Ethanol

 Ethanol, C2H5OH, is by far the most important alcohol. It is used as an


intermediate in the manufacture of other organic chemicals.
 In everyday life it is often the solvent in cosmetics, such as aftershave and
perfumes. It is also used in the manufacture of drugs, detergents, inks, and
coatings.
 It is made industrially by reacting ethene (made from cracking crude oil) with
steam, using a catalyst of phosphoric acid.
 It is also made from sugars by fermentation, as in the production of alcoholic
drinks.
 Beers have about 5% ethanol and wines about 12%. Spirits, Such as gin
and whisky, contain about 40% ethanol – these have been concentrated by
distillation.

Making ethanol from crude oil

 Ethene is produced when crude oil fractions are cracked.

 Ethene is hydrated, which means that water is added across the double
bond.
Making ethanol by fermentation

 During fermentation, carbohydrates from plants are broken down into sugars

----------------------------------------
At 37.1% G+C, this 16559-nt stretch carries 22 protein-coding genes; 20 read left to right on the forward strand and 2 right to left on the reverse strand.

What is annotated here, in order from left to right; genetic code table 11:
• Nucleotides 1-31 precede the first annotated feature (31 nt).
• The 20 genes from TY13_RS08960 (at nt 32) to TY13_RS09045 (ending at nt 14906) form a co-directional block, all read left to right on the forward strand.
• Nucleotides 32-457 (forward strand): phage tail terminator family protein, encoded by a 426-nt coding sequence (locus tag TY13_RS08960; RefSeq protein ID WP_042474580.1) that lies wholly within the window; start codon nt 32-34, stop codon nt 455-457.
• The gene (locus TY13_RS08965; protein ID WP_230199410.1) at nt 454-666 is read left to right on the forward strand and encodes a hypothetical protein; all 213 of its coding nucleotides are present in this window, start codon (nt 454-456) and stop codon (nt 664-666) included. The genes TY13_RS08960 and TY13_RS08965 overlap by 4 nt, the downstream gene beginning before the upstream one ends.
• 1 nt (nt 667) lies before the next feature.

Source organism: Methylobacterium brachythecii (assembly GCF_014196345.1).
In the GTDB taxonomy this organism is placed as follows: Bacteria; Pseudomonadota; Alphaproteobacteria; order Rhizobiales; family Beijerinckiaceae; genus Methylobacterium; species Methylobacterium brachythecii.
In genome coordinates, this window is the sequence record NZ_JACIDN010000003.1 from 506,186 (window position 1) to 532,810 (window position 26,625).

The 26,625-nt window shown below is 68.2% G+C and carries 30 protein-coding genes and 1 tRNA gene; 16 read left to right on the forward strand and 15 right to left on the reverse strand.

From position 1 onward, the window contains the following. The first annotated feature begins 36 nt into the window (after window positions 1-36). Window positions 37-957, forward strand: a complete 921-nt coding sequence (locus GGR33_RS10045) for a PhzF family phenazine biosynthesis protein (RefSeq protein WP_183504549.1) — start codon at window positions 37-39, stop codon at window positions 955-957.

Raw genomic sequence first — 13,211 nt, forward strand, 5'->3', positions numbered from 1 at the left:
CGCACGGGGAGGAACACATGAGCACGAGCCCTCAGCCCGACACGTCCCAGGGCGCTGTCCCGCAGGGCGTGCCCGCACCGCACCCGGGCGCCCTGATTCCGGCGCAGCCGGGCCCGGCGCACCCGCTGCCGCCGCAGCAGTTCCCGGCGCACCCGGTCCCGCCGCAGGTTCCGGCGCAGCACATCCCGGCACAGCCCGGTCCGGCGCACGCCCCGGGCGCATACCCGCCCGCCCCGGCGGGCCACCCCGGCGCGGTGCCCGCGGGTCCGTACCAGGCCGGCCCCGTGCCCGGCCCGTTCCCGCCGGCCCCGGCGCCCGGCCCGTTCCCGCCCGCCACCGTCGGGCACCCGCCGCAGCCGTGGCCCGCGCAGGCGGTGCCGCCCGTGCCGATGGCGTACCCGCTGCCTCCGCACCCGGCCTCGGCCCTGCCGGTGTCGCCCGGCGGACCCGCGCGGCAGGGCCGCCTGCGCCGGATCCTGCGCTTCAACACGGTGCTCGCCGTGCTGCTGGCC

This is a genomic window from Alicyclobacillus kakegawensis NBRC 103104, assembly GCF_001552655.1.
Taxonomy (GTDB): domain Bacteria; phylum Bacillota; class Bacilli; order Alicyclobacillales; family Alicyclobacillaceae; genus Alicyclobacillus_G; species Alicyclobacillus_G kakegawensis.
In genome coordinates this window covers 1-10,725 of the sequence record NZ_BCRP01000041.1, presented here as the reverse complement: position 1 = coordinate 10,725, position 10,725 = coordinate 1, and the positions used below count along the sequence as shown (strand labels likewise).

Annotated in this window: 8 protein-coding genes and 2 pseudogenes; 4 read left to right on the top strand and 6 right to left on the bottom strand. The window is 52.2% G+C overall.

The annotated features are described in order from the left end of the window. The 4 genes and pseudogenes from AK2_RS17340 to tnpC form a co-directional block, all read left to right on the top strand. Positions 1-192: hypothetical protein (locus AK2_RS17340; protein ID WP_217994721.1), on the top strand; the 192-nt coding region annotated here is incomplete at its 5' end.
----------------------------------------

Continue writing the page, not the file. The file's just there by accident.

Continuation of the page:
and then converted into ethanol by the action of enzymes from yeast. The
carbohydrates come from crops such as sugar cane and sugar beet.
 The key step is the breakdown of sugar in a process called anaerobic
respiration: enzymes from yeast.

 The rate of this chemical reaction is affected by temperature. It is slow at


low temperatures but the enzymes are made ineffective if the temperature is
too high. A compromise temperature of about 35 °C, a little below our body
temperature, is used.
 Air is kept out of the fermentation vessels to prevent oxidation of ethanol to
ethanoic acid (the acid in vinegar).
 Once the fermenting solution contains about 15% ethanol the enzymes are
unable to function and fermentation stops. Ethanol may the be distilled from
this mixture by fractional distillation as its bailing temperature (780C) is less
than that of water (100 °C).

A renewable source of ethene

 Ethene is a vital industrial chemical; it is the starting material for


poly(ethene) and many other important chemicals. Ethene can be produced